≤ There was a noticeable difference in the meats consumed by the groups as POWs ate more pork and almost no chicken, while the CCC ate a much higher percentage of chicken. The animal bones found led Wurst to the conclusion that there was significant difference in the meat served and POWs only received a certain percentage based on their numbers.
≤ While not many soda bottles were found on the site, because they could be returned at that time, there were many soda caps that could identify the brand and flavor of the soda drank by the men.
“I never thought I would do an archaeological analysis of soda flavors but we found so many we were able to identify many of these caps. We actually looked at them by flavor and one of the things I find really interesting is during the CCC there was a whole lot more diversity of flavor,” Wurst said. “The POWs seemed to gravitate toward only a few, in particular, cola, ginger ale, orange and a few outliers. You can think about this as all of those other flavors are those super sweet sodas where ginger ale tends not to be so sweet. Although there’s a preference for orange across the board.”
≤ One of the biggest differences noted, she said, were related to alcohol. The number of wine bottles was similar between the two groups, but the CCC drank more liquor. Overall, the CCC had more variety in their options of sodas, beer and tobacco brands.
≤ Candy wrappers were among the trash found in both streams, though POWs consumed much more candy.
≤ Wurst also concluded that there was more emphasis on hygiene for the POWs as more razors, hair oils and related artifacts were found in their waste stream.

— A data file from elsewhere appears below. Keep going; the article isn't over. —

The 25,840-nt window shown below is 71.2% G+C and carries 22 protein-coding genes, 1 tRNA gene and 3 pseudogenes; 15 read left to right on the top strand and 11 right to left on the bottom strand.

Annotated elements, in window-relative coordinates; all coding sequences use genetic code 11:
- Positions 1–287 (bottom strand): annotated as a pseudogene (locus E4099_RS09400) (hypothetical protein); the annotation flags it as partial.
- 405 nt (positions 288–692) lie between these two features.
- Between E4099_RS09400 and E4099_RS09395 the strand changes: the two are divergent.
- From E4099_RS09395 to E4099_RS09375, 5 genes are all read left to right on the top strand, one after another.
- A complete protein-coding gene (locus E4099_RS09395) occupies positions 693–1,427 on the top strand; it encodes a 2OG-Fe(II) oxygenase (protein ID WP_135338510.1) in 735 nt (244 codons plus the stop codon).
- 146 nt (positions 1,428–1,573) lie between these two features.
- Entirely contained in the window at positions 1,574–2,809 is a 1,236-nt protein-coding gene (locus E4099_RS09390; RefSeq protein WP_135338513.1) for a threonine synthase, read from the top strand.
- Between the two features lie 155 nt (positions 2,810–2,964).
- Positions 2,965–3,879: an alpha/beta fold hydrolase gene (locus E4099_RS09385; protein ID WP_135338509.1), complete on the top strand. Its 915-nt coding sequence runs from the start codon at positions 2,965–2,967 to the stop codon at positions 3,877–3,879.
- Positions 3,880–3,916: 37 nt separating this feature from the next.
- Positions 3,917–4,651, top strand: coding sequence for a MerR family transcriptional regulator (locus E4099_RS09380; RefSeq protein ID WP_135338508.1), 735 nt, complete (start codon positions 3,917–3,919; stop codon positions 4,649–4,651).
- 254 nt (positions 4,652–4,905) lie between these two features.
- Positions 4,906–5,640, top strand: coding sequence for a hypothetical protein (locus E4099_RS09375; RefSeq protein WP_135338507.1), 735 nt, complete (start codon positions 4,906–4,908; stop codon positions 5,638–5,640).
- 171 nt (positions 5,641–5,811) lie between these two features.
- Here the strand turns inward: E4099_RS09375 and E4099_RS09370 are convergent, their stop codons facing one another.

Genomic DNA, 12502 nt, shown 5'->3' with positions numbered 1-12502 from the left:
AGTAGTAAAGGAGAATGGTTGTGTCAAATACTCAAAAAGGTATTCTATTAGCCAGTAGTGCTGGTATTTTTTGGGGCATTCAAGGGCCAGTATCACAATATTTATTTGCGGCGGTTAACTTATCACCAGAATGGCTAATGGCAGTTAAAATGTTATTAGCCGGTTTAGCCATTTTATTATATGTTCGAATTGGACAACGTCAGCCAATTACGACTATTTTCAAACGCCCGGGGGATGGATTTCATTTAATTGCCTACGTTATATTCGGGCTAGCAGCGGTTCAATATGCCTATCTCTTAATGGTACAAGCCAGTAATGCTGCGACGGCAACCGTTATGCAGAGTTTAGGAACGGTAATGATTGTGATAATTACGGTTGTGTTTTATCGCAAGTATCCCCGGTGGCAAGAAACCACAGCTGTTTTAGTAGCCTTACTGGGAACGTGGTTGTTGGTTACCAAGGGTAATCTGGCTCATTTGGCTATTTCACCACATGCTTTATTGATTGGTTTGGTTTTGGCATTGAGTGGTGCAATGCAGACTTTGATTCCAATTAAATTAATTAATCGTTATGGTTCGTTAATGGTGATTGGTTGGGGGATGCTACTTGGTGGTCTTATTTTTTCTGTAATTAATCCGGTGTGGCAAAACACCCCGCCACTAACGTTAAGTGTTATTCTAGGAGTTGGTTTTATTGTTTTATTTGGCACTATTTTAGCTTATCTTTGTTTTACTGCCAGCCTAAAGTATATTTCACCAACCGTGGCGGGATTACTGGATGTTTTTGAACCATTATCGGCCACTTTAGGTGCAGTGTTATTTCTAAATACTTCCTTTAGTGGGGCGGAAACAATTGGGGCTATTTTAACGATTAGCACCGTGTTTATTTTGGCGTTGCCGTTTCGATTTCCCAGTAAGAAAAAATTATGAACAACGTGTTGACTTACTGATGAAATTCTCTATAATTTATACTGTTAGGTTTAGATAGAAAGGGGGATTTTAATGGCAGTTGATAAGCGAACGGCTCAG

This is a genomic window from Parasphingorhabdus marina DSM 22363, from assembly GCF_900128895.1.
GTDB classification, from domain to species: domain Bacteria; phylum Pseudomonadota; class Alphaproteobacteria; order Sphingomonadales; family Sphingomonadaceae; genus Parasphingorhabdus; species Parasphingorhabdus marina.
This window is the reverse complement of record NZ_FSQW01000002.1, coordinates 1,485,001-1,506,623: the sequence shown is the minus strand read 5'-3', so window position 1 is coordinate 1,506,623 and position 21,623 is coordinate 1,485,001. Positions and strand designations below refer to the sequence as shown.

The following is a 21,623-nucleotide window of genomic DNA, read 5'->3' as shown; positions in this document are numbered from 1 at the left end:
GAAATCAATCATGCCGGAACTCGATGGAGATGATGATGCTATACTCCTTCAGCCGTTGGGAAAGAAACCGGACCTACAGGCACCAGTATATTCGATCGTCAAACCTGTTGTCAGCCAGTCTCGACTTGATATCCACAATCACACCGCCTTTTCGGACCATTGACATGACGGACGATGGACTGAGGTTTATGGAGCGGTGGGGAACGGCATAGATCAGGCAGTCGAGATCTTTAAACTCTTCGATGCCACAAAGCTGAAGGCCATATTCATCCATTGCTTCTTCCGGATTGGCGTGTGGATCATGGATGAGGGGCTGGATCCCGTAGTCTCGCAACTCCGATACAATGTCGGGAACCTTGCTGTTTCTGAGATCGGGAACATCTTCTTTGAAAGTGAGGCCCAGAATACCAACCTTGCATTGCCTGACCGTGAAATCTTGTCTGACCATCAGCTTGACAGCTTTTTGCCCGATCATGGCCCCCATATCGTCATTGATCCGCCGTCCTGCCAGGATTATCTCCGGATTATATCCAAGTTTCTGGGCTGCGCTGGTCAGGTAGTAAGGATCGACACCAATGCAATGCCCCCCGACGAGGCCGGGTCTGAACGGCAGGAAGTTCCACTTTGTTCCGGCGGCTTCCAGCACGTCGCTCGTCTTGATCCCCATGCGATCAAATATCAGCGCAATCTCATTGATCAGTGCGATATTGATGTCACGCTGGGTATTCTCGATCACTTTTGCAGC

Another Passport In Time program, which brought volunteers to Camp Au Train for the archaeological work, is scheduled for the summer of 2021 and may continue at Camp Au Train or be conducted at nearby Camp Evelyn. A few MTU students are also focusing their thesis projects on the findings of the camp. Topics include issues of labor and masculinity for the CCC contexts; sanitation, refuse and waste streams; and military provisioning and supply, Wurst said.
The Marquette Regional History Center was glad to still be able to provide Wurst’s presentation as it was originally scheduled to be held in person, but was changed to online due to COVID-19, explained Betsy Rutz, museum educator for the MRHC.
Rutz hopes the nearly 70 attendees who attended the presentation learned more about archaeology and area history.
“We’re doing what we can as a nonprofit to continue having relative and exciting programming. And of course, I do hope that the patrons who were interested in watching the program were able to learn something about how POW camps function and how CCC functioned here in the Upper Peninsula and how that had an impact on our region,” Rutz said. “Also how archaeology itself is not just the study of ancient history but it’s really recent history. The industrial archaeology program at Tech is so incredible because they’re really looking at stuff throughout the last century and how people lived and worked and that’s kind of a newer, different field of archaeology for people.”
As in-person gatherings continue to be canceled and postponed due to the coronavirus crisis, the MRHC plans to adapt its programming for the public.
“As a museum, it’s very sad and difficult for us to be closed and in-person programs are like the meat of our existence and having people go through the museum, so we definitely want to get back to in-person programs. But we’re going to move with the times and do whatever we need to do to keep people safe and healthy, so we will be having more virtual programs,” Rutz said. “We’re also looking at having in-person programs that are also simultaneously virtual so you can stay home to watch as opposed to coming to the museum if you don’t feel comfortable being in groups throughout the summer, for instance.”
For more information on programs offered by the MRHC visit www.marquettehistory.org.
Trinity Carey can be reached at firstname.lastname@example.org.